Sugar changes the hormonal background, which leads to a false feeling of hunger and overeating; provokes the release of dopamine, causing addiction; and, worst of all, in the form of fructose acts on the liver in the same way as alcohol.
Excessive consumption of sweets is fraught with inflammatory processes, obesity and insulin resistance (a harbinger of diabetes and heart disease) and serves as a catalyst for all modern pathologies – from acne to cancer, senile dementia, infertility and other misfortunes.
Sugar promotes the growth of pathogenic fungi, disrupts the microbiota, and in combination with a sedentary lifestyle, changes metabolism and promotes premature aging.
I hardly eat sugar!
Even if you don’t eat sweets, you consume more sugar than you think. Food manufacturers manage to add it to many (if not most) of their products. Of the nearly 80,000 food items on the market, 58% contain sugar – and not to sweeten the taste! Sugar is a cheap preservative that extends the shelf life of products.
Even those who eat a healthy diet underestimate the amount of “free sugars” they eat per day. These include not only added sugars (that is, specially added to food, such as refined sugar or corn syrup), but also natural ones found in fruit juice, honey, maple syrup and agave. (Free sugars do not include the natural sugars found in milk, fruits, and vegetables, although these carbohydrates also turn into glucose and are a source of energy.)
Even seemingly healthy foods such as a protein bar or date smoothie can significantly exceed your daily “limit” of sweets. Liquid sugars are the most harmful: fructose, contained in juices and drinks, goes directly to the liver, where it is metabolized, like alcohol, and turns into fat. This process is not only the main cause of obesity, but also destroys the liver.
Make it a rule to count the amount of sugar in everything that you eat during the day – from the innocuous at first glance, but secretly sweetened foods like organic walnut paste or ketchup to snacks and drinks – and you can be shocked. According to recent studies, Americans consume an average of 77 pounds of sugar per year and often are unaware of it, because this product has many trade names that ordinary consumers don’t say anything about.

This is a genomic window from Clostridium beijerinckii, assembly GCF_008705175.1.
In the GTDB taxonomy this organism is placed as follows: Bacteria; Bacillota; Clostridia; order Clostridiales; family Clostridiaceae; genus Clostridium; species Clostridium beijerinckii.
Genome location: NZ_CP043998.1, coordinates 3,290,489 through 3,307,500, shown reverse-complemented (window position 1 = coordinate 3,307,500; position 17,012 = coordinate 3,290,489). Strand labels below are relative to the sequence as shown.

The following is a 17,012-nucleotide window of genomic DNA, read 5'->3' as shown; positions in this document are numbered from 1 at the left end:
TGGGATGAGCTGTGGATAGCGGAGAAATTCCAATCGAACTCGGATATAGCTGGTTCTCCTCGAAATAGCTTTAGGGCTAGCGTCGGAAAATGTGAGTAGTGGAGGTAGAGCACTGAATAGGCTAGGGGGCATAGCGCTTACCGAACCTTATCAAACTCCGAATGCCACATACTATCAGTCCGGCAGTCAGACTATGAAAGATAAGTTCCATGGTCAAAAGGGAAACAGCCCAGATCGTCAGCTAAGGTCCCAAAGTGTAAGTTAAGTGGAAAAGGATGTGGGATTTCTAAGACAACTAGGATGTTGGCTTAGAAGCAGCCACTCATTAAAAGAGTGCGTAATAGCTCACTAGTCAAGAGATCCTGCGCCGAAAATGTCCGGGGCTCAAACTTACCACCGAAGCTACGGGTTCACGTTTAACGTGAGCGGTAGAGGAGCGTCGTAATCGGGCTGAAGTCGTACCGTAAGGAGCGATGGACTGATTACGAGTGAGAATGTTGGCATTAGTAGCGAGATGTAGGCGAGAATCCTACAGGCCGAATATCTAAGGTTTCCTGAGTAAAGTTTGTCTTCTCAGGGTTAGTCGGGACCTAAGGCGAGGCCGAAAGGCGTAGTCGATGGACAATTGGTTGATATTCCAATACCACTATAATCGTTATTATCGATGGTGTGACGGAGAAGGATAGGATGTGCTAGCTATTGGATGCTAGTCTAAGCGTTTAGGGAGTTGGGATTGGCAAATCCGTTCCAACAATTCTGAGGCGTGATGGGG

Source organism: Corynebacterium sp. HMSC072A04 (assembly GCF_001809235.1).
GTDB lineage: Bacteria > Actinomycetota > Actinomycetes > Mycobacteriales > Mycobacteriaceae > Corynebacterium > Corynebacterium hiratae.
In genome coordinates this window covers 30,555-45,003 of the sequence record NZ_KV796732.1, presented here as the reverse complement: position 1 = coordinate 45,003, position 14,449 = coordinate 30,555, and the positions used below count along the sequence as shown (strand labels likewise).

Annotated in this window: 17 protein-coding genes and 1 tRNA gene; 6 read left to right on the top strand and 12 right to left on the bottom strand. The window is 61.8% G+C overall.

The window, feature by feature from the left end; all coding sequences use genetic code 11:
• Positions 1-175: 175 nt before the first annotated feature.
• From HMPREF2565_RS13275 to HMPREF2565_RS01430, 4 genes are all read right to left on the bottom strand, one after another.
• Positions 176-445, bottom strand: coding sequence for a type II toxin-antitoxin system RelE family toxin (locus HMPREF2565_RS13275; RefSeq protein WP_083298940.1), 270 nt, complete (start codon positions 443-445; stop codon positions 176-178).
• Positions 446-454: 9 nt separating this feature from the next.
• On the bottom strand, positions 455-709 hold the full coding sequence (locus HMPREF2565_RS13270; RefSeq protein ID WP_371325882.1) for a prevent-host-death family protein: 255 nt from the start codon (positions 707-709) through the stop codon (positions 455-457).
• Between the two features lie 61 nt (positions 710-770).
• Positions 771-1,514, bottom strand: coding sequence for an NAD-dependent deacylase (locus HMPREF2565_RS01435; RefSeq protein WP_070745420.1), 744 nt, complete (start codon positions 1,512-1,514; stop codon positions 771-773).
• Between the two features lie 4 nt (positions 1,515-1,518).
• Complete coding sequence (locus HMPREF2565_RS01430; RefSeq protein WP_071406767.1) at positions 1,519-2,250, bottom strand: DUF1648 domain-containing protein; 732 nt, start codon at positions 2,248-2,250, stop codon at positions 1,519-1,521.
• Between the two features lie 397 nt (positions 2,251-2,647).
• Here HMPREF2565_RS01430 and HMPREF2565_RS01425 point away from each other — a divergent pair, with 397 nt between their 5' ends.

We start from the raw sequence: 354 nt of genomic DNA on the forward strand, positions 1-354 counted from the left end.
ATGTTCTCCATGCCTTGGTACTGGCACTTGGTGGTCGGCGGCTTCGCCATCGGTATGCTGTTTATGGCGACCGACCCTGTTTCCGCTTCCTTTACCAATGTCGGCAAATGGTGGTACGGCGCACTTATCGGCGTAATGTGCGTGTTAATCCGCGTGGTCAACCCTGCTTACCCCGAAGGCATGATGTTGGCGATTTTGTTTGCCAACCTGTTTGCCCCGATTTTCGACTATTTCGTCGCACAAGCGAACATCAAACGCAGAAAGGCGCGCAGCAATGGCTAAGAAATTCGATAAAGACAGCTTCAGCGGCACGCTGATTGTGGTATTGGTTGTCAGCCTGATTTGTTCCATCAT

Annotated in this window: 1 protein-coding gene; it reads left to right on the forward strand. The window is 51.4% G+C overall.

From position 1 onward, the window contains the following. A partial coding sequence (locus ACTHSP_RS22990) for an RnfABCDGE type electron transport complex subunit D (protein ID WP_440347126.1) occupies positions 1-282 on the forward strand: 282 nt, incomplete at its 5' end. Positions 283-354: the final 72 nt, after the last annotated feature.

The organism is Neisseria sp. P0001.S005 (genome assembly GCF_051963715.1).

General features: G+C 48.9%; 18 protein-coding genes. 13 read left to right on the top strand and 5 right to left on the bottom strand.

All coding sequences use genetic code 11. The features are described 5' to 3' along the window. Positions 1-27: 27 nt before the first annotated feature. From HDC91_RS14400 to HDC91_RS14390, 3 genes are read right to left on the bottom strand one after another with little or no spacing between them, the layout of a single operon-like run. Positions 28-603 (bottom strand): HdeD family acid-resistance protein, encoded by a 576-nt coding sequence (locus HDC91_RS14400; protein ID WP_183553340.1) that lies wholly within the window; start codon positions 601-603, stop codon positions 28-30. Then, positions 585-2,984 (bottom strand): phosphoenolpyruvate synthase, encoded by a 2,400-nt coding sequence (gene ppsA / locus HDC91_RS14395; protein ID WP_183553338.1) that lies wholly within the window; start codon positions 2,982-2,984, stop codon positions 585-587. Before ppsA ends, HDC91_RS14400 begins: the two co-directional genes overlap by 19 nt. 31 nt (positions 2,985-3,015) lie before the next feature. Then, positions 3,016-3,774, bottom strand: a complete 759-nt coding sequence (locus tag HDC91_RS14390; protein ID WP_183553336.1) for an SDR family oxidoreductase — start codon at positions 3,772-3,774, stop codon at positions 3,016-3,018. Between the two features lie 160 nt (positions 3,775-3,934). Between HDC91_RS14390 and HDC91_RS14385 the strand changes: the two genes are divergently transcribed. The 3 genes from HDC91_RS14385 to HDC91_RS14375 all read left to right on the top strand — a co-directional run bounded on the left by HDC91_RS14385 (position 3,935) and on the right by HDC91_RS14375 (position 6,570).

Fructose: harm, not good
Glucose and fructose are two “simple sugars” into which carbohydrates break down in the body, and together they form sucrose (table sugar). For many years, doctors, including myself, considered fructose – the natural sugar found in fruits and vegetables (which is refined in corn syrup and used in the production of food and drinks, and also found in agave syrup) – safe because it is less affects blood sugar than glucose.
Now we know that fructose is processed by the liver and is not used by the brain and muscles as an energy source. The high fructose content in the diet provokes the formation of fat and an increase in the level of triglycerides in the blood, and over time can lead to steatitis and hepatic insulin resistance. Therefore, fruit juices and any products sweetened with corn syrup negate all your efforts to maintain health.
How many teaspoons of sugar are there in blood ?
Although the sugar content is usually indicated in grams, its effect on the body is easier to imagine if you translate this amount into spoons. Four grams of sugar is 1 teaspoon or one cube. On average, we consume 22 teaspoons of added sugars per day in the form of finished foods, drinks and sweeteners, and some people more.
A liter of fasting blood contains about 2 teaspoons of glucose (blood sugar); everything that exceeds this level should be burned or stored in reserve (first in the form of glycogen in the liver and muscles, and when these “reservoirs” are full – in the form of fat on the body).
The extraction of glucose from the blood into cells and tissues occurs due to insulin, a hormone secreted by the pancreas. When this mechanism is constantly activated, the cells may stop responding to it, and then the level of insulin in the blood rises. This condition is called insulin resistance (insulin insensitivity) and it is this that is the main reason for the development of hypertension, heart disease, diabetes and obesity (and possibly Alzheimer’s disease) – and not cholesterol, as previously thought.
How to give up sugar: 7 steps
Go on a diet that excludes flour, pastries and artificial sweeteners – this helps significantly reduce the cravings for sweets. When you eat fiber-rich natural foods, microbiota bacteria send a signal to the brain that they receive all the necessary substances, pacifying its gastronomic urge.
To stay fit and normal, avoid finished foods and drinks with sugars above 4 grams per serving – and recipes too.
Carefully read the labels: if sugar or its veiled derivatives are among the first three ingredients, put this item back on the shelf.
And do not get involved in alternative sugars. Coconut sugar, a new favorite in healthy eating, is sugar anyway, albeit with a slightly higher mineral content. Honey, which in small amounts has healing properties, is also sugar, so eat it with a teaspoon, not jars.
If you want sweets, try stevia, arhat or xylitol, which are safer substitutes for sugar, but also know the measure. The idea is to train taste buds on less sugary foods.
Also avoid artificial sweeteners that disrupt microflora, have neurotoxic properties and again drive you into a vicious cycle of addiction to sweets.